Philip Kitcher on Living with Darwin
May 1, 2009
Philosopher of science Philip Kitcher is the John Dewey Professor of Philosophy at Columbia University. In his book Living with Darwin, Kitcher attacks strident atheists among evolutionists for “hectoring” their opponents and for presenting their arguments “without charity” and “without hope.” (p. 155) In particular, Kitcher indicts Darwinian atheist Richard Dawkins for offering a message that “thoughtful religious people will find… harsh and insensitive.” (p. 156)
Yet ultimately Kitcher does not disagree with the conclusions of Darwinian atheists like Dawkins. Indeed, Kitcher fully agrees with Dawkins et. al. that Darwinism undermines traditional religion (or what he calls “providentialist religion”):
A large number of Christians, not merely those who maintain that virtually all of the Bible must be read literally, are providentialists. For they believe that the universe has been created by a Being who has a great design, a Being who cares for his creatures, who observes the fall of every sparrow and who is especially concerned with humanity. Yet the story of a wise and loving Creator who has planned life on earth, letting it unfold over four billion years by the processes envisaged in evolutionary theory, is hard to sustain when you think about the details. (pp. 122-123, emphasis added)
Kitcher goes on to claim that “[w]hen we understand the messiness of the processes through which life unfolds, any design must be judged as largely unintelligent, any Creator as, at best, whimsical and capricious. Providential religion can only be sustained by supposing that God’s design is an unfathomable mystery.” (p. 149)
But instead of encouraging evolution defenders to attack all religion as false (which would be insensitive), Kitcher urges his fellow evolutionists to adopt a kinder, gentler approach toward those who believe in God. Kitcher agrees with Marx that religion is the opium of the people, but he advises that the addicts shouldn’t be forced to stop using it Cold Turkey:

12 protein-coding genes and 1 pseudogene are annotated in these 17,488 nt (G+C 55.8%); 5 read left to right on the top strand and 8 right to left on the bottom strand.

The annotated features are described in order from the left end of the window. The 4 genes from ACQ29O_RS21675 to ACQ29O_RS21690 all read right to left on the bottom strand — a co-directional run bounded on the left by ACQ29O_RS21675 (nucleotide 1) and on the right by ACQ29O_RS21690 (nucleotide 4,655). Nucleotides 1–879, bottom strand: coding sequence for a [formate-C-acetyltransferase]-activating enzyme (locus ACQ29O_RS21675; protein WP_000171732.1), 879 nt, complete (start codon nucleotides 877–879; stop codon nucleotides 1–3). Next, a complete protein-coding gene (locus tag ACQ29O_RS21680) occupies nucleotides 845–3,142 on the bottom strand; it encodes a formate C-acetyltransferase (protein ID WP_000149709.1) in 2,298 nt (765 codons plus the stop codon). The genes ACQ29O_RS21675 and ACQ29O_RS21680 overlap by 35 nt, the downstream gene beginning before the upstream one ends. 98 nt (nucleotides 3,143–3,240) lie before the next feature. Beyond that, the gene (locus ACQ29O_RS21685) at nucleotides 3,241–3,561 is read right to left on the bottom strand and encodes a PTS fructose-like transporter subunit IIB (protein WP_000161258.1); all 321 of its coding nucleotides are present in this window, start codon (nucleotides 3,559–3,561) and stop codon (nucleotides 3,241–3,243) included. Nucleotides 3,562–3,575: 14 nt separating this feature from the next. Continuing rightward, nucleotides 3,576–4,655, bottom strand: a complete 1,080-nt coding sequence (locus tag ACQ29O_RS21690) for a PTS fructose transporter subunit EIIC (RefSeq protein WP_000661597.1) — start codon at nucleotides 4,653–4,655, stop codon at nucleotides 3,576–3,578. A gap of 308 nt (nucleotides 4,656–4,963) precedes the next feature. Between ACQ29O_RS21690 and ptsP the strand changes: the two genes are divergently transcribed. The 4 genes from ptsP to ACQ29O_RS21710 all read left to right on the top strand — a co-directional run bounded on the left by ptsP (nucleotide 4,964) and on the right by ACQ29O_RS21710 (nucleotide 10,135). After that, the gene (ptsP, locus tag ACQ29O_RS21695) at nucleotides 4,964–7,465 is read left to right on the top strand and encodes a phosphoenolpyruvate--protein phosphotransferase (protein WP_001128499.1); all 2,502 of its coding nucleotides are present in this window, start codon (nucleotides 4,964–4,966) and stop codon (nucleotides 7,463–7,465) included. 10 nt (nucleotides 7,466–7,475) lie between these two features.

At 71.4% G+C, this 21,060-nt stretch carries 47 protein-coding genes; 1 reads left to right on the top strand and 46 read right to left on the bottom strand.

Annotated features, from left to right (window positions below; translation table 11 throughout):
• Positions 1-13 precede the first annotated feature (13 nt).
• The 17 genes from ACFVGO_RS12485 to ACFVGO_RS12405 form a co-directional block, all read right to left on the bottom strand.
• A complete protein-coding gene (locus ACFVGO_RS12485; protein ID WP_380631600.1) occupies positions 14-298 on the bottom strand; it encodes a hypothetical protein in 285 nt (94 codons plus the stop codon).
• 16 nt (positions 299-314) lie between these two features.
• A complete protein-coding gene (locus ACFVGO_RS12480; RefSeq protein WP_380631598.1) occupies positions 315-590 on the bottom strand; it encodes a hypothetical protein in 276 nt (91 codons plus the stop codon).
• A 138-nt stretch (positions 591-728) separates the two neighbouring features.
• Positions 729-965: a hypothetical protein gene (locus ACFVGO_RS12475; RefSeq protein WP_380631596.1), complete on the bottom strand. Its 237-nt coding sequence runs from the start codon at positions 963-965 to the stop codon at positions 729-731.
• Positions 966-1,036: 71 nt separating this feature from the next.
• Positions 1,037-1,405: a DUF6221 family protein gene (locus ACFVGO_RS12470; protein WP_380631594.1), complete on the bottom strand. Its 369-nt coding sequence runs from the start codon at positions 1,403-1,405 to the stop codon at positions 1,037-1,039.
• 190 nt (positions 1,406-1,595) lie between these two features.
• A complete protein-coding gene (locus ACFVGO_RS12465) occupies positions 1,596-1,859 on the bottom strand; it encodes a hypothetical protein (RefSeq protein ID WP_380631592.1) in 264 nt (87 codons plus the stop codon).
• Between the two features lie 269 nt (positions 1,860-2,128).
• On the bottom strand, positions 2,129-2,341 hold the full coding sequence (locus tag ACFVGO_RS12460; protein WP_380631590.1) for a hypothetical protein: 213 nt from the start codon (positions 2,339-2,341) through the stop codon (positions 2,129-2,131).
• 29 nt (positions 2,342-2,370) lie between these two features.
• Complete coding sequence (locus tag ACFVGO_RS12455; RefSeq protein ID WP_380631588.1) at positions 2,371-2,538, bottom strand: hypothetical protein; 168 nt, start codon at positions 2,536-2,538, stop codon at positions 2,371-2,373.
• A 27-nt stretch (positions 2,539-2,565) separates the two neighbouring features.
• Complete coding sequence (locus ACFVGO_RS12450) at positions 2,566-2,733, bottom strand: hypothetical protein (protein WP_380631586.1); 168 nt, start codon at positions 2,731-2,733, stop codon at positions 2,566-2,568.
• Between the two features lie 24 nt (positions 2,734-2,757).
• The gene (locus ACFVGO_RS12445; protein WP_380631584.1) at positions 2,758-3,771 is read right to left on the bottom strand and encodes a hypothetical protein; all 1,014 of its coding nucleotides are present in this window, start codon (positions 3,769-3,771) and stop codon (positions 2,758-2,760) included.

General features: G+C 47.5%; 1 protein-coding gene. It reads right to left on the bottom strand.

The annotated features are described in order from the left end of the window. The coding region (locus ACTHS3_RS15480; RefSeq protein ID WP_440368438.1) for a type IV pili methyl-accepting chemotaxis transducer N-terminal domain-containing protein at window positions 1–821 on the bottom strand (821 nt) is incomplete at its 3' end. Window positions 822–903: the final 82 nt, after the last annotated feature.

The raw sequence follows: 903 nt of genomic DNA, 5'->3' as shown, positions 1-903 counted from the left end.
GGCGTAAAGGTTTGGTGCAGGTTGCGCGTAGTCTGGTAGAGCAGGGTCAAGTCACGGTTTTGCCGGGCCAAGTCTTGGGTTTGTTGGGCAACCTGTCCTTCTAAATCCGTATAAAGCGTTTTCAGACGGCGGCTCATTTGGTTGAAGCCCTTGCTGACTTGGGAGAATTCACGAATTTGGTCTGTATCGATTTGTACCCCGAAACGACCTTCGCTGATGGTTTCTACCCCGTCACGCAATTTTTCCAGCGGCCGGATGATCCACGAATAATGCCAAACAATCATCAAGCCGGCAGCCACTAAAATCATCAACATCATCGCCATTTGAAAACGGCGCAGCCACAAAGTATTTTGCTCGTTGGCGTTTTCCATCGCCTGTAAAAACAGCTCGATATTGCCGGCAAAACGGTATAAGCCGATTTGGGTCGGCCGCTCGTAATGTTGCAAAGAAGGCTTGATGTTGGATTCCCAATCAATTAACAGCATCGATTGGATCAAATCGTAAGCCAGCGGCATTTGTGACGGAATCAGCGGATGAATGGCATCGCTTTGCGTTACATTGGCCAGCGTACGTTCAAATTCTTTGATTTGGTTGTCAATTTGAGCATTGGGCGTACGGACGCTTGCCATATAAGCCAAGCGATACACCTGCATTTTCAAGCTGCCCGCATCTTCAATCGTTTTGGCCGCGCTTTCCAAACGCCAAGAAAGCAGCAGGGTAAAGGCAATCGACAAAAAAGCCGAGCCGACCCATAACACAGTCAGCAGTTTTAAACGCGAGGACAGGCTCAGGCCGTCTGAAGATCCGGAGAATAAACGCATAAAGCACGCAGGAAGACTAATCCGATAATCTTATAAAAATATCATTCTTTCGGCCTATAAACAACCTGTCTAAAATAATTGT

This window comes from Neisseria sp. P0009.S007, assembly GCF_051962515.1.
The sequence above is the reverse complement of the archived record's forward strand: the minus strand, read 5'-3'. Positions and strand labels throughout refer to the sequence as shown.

There is truth in Marx’s dictum that religion, more precisely supernaturalist and providentialist religion, is the opium of the people, but the consumption should be seen as medical rather than recreational. The most ardent apostles of science and reason recommend immediate withdrawal of the drug—but they do not acknowledge the pain that would be left unpalliated, pain too intense for their stark atheism to be a viable solution. (p. 165)
Instead of demanding that religious believers adopt atheism, Kitcher advises his fellow evolutionists to merely ask believers to replace “providentialist religion” with “spiritual religion.” (p. 152) And just what is “spiritual religion”? Kitcher explains it in terms of Christianity:
Spiritual Christians abandon almost all the standard stories about the life of Jesus. They give up on the extraordinary birth, the miracles, the literal resurrection. What survive are the teachings, the precepts and parables, and the eventual journey to Jerusalem and the culminating moment of the Crucifixion. That moment of suffering and sacrifice is seen, not as the prelude to some triumphant return and the promise of eternal salvation—all that, to repeat is literally false—but as a symbolic presentation of the importance of compassion and of love without limits. (p. 152)
Thus, according to Kitcher, if Christians can be persuaded to “abandon almost all the standard stories about the life of Jesus,” then they might be permitted to retain some of the trappings of their religion. In this way, the tension between religion and evolution can be worked out. Whether many Christians would find this an acceptable resolution of the conflict between faith and Darwin seems doubtful.
Even Kitcher appears to acknowledge that secularist Darwinists have a long way to go before they can offer a convincing replacement for “providentialist religion”:
the challenge is to find a way to respond to the human purposes religion serves without embracing the falsehoods, the potentially damaging falsehoods of traditional religions. We need to make secular humanism responsive to our deepest impulses and needs, or to find, if you like, a cosmopolitan version of spiritual religion that will not collapse back into parochial supernaturalism. (p. 162)
Kitcher notes that the convergence of secular humanism and “spiritual religion” he is advocating is similar to what progressive philosopher John Dewey proposed at the dawn of the twentieth century. But Kitcher also concedes that “at the beginning of the twenty-first century, we haven’t achieved the broadening of the religious life Dewey envisaged.” (p. 161) Kitcher doesn’t explain why he thinks his proposal is any more likely to succeed than Dewey’s failed proposal a century ago.
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